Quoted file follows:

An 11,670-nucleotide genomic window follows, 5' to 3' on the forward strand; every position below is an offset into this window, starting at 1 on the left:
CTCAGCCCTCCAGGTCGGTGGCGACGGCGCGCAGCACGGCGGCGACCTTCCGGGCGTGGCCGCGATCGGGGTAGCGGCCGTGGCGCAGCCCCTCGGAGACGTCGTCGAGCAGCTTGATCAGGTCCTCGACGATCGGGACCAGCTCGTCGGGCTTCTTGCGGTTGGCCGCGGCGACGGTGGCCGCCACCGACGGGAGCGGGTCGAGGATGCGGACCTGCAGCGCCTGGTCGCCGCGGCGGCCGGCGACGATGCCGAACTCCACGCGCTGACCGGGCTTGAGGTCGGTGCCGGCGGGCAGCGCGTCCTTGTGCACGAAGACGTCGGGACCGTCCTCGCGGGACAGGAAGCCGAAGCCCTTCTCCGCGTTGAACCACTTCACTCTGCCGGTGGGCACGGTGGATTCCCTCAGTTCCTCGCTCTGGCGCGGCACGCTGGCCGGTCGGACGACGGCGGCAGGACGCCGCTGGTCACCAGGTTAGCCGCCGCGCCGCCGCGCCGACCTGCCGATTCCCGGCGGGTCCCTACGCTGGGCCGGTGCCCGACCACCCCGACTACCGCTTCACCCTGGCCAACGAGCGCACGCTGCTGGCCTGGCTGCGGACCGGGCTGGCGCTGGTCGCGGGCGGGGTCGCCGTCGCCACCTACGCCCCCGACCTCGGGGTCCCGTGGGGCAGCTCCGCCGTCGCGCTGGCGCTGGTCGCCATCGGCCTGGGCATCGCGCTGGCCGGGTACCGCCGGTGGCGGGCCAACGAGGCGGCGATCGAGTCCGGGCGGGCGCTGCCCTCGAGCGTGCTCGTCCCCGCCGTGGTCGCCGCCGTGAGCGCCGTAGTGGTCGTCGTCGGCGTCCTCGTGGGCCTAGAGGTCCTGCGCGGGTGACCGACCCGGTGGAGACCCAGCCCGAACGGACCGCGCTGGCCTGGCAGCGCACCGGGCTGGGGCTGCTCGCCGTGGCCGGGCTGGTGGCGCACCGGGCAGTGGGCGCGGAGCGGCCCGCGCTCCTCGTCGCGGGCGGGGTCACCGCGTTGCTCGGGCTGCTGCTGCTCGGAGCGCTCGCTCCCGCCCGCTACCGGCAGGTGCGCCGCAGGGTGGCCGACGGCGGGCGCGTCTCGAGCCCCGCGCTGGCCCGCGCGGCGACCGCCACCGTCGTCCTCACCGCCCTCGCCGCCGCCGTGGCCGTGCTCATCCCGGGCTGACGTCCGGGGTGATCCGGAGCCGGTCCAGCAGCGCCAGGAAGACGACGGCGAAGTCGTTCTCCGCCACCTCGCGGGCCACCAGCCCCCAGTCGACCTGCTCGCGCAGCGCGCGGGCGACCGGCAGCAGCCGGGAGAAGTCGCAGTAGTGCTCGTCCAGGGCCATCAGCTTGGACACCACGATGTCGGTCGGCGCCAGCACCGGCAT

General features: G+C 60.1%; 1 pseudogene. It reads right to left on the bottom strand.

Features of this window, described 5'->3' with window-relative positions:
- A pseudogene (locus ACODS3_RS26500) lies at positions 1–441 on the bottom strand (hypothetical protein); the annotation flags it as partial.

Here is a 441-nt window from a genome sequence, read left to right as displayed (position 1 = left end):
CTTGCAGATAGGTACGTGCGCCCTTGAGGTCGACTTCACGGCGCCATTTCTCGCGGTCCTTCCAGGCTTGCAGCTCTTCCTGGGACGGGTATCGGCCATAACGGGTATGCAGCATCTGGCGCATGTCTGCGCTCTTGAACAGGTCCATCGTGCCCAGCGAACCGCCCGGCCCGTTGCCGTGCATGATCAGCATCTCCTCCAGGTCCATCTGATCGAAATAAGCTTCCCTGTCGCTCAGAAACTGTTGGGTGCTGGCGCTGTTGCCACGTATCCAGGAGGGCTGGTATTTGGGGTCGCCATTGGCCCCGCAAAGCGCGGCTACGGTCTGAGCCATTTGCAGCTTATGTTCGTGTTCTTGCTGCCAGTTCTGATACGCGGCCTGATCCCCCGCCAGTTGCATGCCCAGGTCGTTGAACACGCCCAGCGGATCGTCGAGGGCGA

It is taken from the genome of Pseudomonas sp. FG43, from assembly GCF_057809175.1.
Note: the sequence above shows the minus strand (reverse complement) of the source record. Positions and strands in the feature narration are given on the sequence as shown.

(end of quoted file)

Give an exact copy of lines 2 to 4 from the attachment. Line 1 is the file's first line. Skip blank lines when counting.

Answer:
CTCAGCCCTCCAGGTCGGTGGCGACGGCGCGCAGCACGGCGGCGACCTTCCGGGCGTGGCCGCGATCGGGGTAGCGGCCGTGGCGCAGCCCCTCGGAGACGTCGTCGAGCAGCTTGATCAGGTCCTCGACGATCGGGACCAGCTCGTCGGGCTTCTTGCGGTTGGCCGCGGCGACGGTGGCCGCCACCGACGGGAGCGGGTCGAGGATGCGGACCTGCAGCGCCTGGTCGCCGCGGCGGCCGGCGACGATGCCGAACTCCACGCGCTGACCGGGCTTGAGGTCGGTGCCGGCGGGCAGCGCGTCCTTGTGCACGAAGACGTCGGGACCGTCCTCGCGGGACAGGAAGCCGAAGCCCTTCTCCGCGTTGAACCACTTCACTCTGCCGGTGGGCACGGTGGATTCCCTCAGTTCCTCGCTCTGGCGCGGCACGCTGGCCGGTCGGACGACGGCGGCAGGACGCCGCTGGTCACCAGGTTAGCCGCCGCGCCGCCGCGCCGACCTGCCGATTCCCGGCGGGTCCCTACGCTGGGCCGGTGCCCGACCACCCCGACTACCGCTTCACCCTGGCCAACGAGCGCACGCTGCTGGCCTGGCTGCGGACCGGGCTGGCGCTGGTCGCGGGCGGGGTCGCCGTCGCCACCTACGCCCCCGACCTCGGGGTCCCGTGGGGCAGCTCCGCCGTCGCGCTGGCGCTGGTCGCCATCGGCCTGGGCATCGCGCTGGCCGGGTACCGCCGGTGGCGGGCCAACGAGGCGGCGATCGAGTCCGGGCGGGCGCTGCCCTCGAGCGTGCTCGTCCCCGCCGTGGTCGCCGCCGTGAGCGCCGTAGTGGTCGTCGTCGGCGTCCTCGTGGGCCTAGAGGTCCTGCGCGGGTGACCGACCCGGTGGAGACCCAGCCCGAACGGACCGCGCTGGCCTGGCAGCGCACCGGGCTGGGGCTGCTCGCCGTGGCCGGGCTGGTGGCGCACCGGGCAGTGGGCGCGGAGCGGCCCGCGCTCCTCGTCGCGGGCGGGGTCACCGCGTTGCTCGGGCTGCTGCTGCTCGGAGCGCTCGCTCCCGCCCGCTACCGGCAGGTGCGCCGCAGGGTGGCCGACGGCGGGCGCGTCTCGAGCCCCGCGCTGGCCCGCGCGGCGACCGCCACCGTCGTCCTCACCGCCCTCGCCGCCGCCGTGGCCGTGCTCATCCCGGGCTGACGTCCGGGGTGATCCGGAGCCGGTCCAGCAGCGCCAGGAAGACGACGGCGAAGTCGTTCTCCGCCACCTCGCGGGCCACCAGCCCCCAGTCGACCTGCTCGCGCAGCGCGCGGGCGACCGGCAGCAGCCGGGAGAAGTCGCAGTAGTGCTCGTCCAGGGCCATCAGCTTGGACACCACGATGTCGGTCGGCGCCAGCACCGGCAT

General features: G+C 60.1%; 1 pseudogene. It reads right to left on the bottom strand.

Features of this window, described 5'->3' with window-relative positions: